The problems associated with improving the professional skills of teachers are quite strange. The reality in the field shows that in the current conditions, increased teacher professionalism and changes in the way of teaching in the classroom are difficult to achieve. Despite receiving various inputs for learning improvements, teachers and prospective teachers seem to be not reeling from traditional teaching methods. There are several causes that cause why efforts to improve the professionalism of teachers /prospective teachers have not reached the target (Widodo, 2007).

  • First, education researchers and education experts tend to be “selfish”. The educational innovations they develop are usually only “enjoyed” among themselves. Research reports, scientific journals, books, seminars usually involve less teachers.
  • Second, the studies conducted by researchers generally lead to generalizations that apply generally, whereas the learning problems faced by teachers are often local and contextual.
  • There have been no similarities of words and actions between researchers and teachers. Issues that are considered interesting and important by researchers are often not issues that are really important to teachers.
  • The education and training system of teachers/prospective teachers that separates the material aspects and aspects of pedagogy. Lecturers of materials courses and stylists tend to assume that their main task is to convey the material so as not to pay attention to the pedagogy aspect.
  • Lack of real examples that can be used as a reference for teachers/ prospective teachers.

The above shows that the program of improving the professionalism of teachers /prospective teachers should be more oriented towards the interests of teachers. This means that these programs must stem from the real problems faced by every teacher. Because teacher problems are often contextual and individual, it is also necessary to improve the professionalism of appropriate teachers, such as coaching.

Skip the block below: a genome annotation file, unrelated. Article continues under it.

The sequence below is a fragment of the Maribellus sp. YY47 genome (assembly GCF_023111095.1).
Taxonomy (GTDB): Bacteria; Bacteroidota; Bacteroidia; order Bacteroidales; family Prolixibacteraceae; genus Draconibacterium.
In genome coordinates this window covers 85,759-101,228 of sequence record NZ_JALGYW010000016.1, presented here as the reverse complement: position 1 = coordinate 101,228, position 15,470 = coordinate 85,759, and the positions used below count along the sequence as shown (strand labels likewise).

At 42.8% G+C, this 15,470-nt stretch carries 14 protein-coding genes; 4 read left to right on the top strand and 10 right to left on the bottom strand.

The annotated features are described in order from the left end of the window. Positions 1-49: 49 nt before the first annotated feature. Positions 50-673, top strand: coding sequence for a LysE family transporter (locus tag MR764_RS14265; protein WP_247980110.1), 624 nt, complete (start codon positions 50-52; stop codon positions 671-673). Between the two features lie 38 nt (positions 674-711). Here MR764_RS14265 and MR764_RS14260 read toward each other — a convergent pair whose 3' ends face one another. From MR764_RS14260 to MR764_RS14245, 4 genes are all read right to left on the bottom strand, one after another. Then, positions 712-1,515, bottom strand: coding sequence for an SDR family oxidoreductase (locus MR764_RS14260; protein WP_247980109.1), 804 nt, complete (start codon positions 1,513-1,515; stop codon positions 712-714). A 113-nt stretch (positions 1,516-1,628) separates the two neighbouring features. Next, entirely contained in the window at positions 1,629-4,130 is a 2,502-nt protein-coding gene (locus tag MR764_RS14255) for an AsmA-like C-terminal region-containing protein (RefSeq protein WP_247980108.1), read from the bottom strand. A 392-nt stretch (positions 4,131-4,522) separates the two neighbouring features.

Coaching is a term commonly used in the field of professionalism development of a person in the field of work. Coaching is widely used in industry and management in improving the professional capabilities of individuals within a company. The use of coaching methods in improving teacher professionalism is still very rare because the increase in teacher professionalism is usually still done en masse through stewards, and workshops.

Coaching is an individual service to someone who wants to improve his professional skills in his field of work (Widodo, 2007). Coaching for teachers is an expert service process for teachers in an effort to improve the professional skills of teachers. Methodologically all processes that occur in coaching activities are carried out with regard to the principles of providing professional services to teachers..